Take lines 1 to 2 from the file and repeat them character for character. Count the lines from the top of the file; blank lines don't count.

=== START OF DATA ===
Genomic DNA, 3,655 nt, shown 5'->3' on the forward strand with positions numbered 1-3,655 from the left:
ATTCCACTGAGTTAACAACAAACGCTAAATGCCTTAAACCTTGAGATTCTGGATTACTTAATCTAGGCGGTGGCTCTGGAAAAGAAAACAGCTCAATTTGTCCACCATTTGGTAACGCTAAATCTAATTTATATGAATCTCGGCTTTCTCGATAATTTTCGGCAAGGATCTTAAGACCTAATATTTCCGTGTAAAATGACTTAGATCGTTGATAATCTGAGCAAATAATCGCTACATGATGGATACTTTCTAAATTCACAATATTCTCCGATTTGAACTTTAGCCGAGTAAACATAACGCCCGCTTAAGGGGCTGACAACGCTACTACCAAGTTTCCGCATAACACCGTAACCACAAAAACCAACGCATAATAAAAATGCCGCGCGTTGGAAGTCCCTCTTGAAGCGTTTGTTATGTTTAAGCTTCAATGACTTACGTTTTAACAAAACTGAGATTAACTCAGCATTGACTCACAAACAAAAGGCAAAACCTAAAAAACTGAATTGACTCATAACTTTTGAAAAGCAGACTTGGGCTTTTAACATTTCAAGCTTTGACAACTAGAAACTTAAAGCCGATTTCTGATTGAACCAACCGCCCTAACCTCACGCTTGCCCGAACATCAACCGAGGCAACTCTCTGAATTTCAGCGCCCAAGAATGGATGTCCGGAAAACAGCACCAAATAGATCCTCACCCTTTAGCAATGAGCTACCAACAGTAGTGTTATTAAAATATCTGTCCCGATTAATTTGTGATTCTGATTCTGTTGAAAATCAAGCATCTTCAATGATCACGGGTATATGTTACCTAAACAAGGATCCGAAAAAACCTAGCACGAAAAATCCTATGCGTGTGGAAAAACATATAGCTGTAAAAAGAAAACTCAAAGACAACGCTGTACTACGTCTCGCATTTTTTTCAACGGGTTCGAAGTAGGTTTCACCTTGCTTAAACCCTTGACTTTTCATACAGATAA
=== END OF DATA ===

Genomic DNA, 3,655 nt, shown 5'->3' on the forward strand with positions numbered 1-3,655 from the left:
ATTCCACTGAGTTAACAACAAACGCTAAATGCCTTAAACCTTGAGATTCTGGATTACTTAATCTAGGCGGTGGCTCTGGAAAAGAAAACAGCTCAATTTGTCCACCATTTGGTAACGCTAAATCTAATTTATATGAATCTCGGCTTTCTCGATAATTTTCGGCAAGGATCTTAAGACCTAATATTTCCGTGTAAAATGACTTAGATCGTTGATAATCTGAGCAAATAATCGCTACATGATGGATACTTTCTAAATTCACAATATTCTCCGATTTGAACTTTAGCCGAGTAAACATAACGCCCGCTTAAGGGGCTGACAACGCTACTACCAAGTTTCCGCATAACACCGTAACCACAAAAACCAACGCATAATAAAAATGCCGCGCGTTGGAAGTCCCTCTTGAAGCGTTTGTTATGTTTAAGCTTCAATGACTTACGTTTTAACAAAACTGAGATTAACTCAGCATTGACTCACAAACAAAAGGCAAAACCTAAAAAACTGAATTGACTCATAACTTTTGAAAAGCAGACTTGGGCTTTTAACATTTCAAGCTTTGACAACTAGAAACTTAAAGCCGATTTCTGATTGAACCAACCGCCCTAACCTCACGCTTGCCCGAACATCAACCGAGGCAACTCTCTGAATTTCAGCGCCCAAGAATGGATGTCCGGAAAACAGCACCAAATAGATCCTCACCCTTTAGCAATGAGCTACCAACAGTAGTGTTATTAAAATATCTGTCCCGATTAATTTGTGATTCTGATTCTGTTGAAAATCAAGCATCTTCAATGATCACGGGTATATGTTACCTAAACAAGGATCCGAAAAAACCTAGCACGAAAAATCCTATGCGTGTGGAAAAACATATAGCTGTAAAAAGAAAACTCAAAGACAACGCTGTACTACGTCTCGCATTTTTTTCAACGGGTTCGAAGTAGGTTTCACCTTGCTTAAACCCTTGACTTTTCATACAGATAA